Then there is the seam allowance. Can I tell you how much I hate narrow seam allowances? (Add this to the list of things I hate about indie patterns.) I don’t make my own clothes so that they resemble cheap knitwear from a Sri Lankan sweatshop. My preference would be for them to resemble designer knitwear from a Parisian couturier—well, that may be a stretch, but you know what I mean. They have only a 3/8-inch seam allowance, which is insufficient for any adjustments and a serged finish. I realize that this saves fabric (see my comment about cheap sweatshop clothing), but I always buy extra anyway. Before I make this again, I will trace off the pattern with 5/8-inch seam allowances for sure.
I also used 2-inch elastic, which I won’t do the next time. I’ll use the 1½-inch as recommended (it’s what I had on hand). You can see in the photo below that the wide elastic got wavy since I really needed to have it tighter.
And, by the way, I will make these again. They turned out to be a surprisingly good fit, after all! So, that’s something to love about this indie pattern. Are they a dupe for the Eileen Fisher pants? They are close, so I’ll look for her type of fabric and try them again. I don’t love paying $200 for pull-on pants!
Now, on to the StyleArc Esme “designer” pattern. What in the world makes it a “designer” pattern? The fact that is it resembles any number of other pieces (perhaps a bit like Eileen Fisher, but that’s another story about tent-like fashion I sometimes like!).
Anyway, this one, too, comes in an enormous cellophane bag with an instruction sheet as long as my arm (literally). To their credit, unlike the 28 sizes in one pattern for the Jalie, this one has only eight. I have to admit that I made this one last year for the first time. However, I made it in a scuba fabric (which I never intended to buy) that was mislabeled online at Fabricville, and I could never wear it owing to the way the seams dug into me. This was partly because of those damn 3/8-inch seam allowances. I’ve learned my lesson there. Oh, but the neckline seam allowance is only ¼-inch, so I don’t know how you’re supposed to serge-finish the edges with no fabric there at all. *sigh*
Since there wasn’t an overwhelming number of size lines in this one (as there were in the Jalie pattern), I did trace it off onto pattern paper and cut it out of an ottoman ribbed bamboo fabric I fell in love with when I last ventured into a real fabric store before all this lock-down stuff.
Once I had it cut out, I had to remind myself how to do the back of the collar. I had to re-read the instructions several times to get it through my head. The instructions are printed on the gargantuan sheet on which the pattern pieces themselves are also printed. This means you have to have a massive space in which to unfold them. Did I mention I hate this about indie patterns??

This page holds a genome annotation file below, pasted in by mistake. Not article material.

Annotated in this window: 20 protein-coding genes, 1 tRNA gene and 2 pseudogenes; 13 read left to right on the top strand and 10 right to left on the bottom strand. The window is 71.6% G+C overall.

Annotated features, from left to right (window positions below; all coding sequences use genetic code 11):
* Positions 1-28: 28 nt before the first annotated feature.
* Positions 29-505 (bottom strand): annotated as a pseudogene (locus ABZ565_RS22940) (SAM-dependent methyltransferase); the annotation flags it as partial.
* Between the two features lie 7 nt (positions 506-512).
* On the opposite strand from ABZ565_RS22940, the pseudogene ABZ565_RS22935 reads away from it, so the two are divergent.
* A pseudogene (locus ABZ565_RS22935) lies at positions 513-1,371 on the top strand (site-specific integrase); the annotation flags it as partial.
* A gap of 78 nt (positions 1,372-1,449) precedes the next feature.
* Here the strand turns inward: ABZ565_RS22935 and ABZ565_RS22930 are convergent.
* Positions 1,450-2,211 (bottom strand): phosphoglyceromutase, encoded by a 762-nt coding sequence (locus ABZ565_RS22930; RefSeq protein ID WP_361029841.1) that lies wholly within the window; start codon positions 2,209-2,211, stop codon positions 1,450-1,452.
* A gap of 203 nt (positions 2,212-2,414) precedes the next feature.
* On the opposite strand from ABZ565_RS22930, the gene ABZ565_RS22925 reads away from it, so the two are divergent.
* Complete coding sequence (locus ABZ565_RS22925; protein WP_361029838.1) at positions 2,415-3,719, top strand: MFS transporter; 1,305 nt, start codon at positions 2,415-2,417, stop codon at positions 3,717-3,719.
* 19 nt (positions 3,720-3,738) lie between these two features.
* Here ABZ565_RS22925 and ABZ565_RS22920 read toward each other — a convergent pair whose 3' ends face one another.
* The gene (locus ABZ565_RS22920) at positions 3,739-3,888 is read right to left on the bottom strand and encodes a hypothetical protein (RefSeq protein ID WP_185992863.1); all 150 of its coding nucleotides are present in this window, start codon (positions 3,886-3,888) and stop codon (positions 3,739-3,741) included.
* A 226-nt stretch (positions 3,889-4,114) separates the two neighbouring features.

As usual for me, the arms are far too wide―even for a dolman-type sleeve. I altered them a bit, but in the end, they were still relatively large.
This top has such a nice neckline―one that particularly appeals to my style. So, I have to say that StyleArc wins the award for the best-design lines I’ve seen in a shapeless, one-size-fits-most kind of top. Will I ever make this one again? Maybe. The next time I’m in lock-down and looking for nothing but comfort in my clothes, which I hope is never again, I’ll revisit this pattern. The Jalie pants fit the way these negative-ease pants should, but they aren’t anything innovative in design, that’s for sure!
The bottom-line for me in this attempt at learning to love indie patterns? My take-away from all this are as follows:
If you are a newbie sewist but have already learned a few things about patterns in general, the design lines are simple and that’s a plus. On the downside for new sewers is the fact that you have to be oh-so-careful about things like seam allowances (inconsistent) and cutting the correct size (once you have found it on the damn pattern pieces!). You have to read everything very carefully. You will also want to take the extra step of tracing the pattern out onto more transparent paper so that you have at least a fighting chance of seeing the fabric below (this can be very helpful when doing things like trying to avoid the dreaded target-on-boob faux pas when laying out patterned fabric).
If you are an experienced sewist who craves high fashion, you might as well step away right this minute. Apart from Marfy (which I don’t consider indie―I consider them a designer category all on their own). There is nothing of-the-moment or particularly stylish about any of the styles on offer. That being said, StyleArc does have a few terrific designs if you get away from their designs for knits.
If you’re looking for athletic-wear patterns, Jalie might be one to try.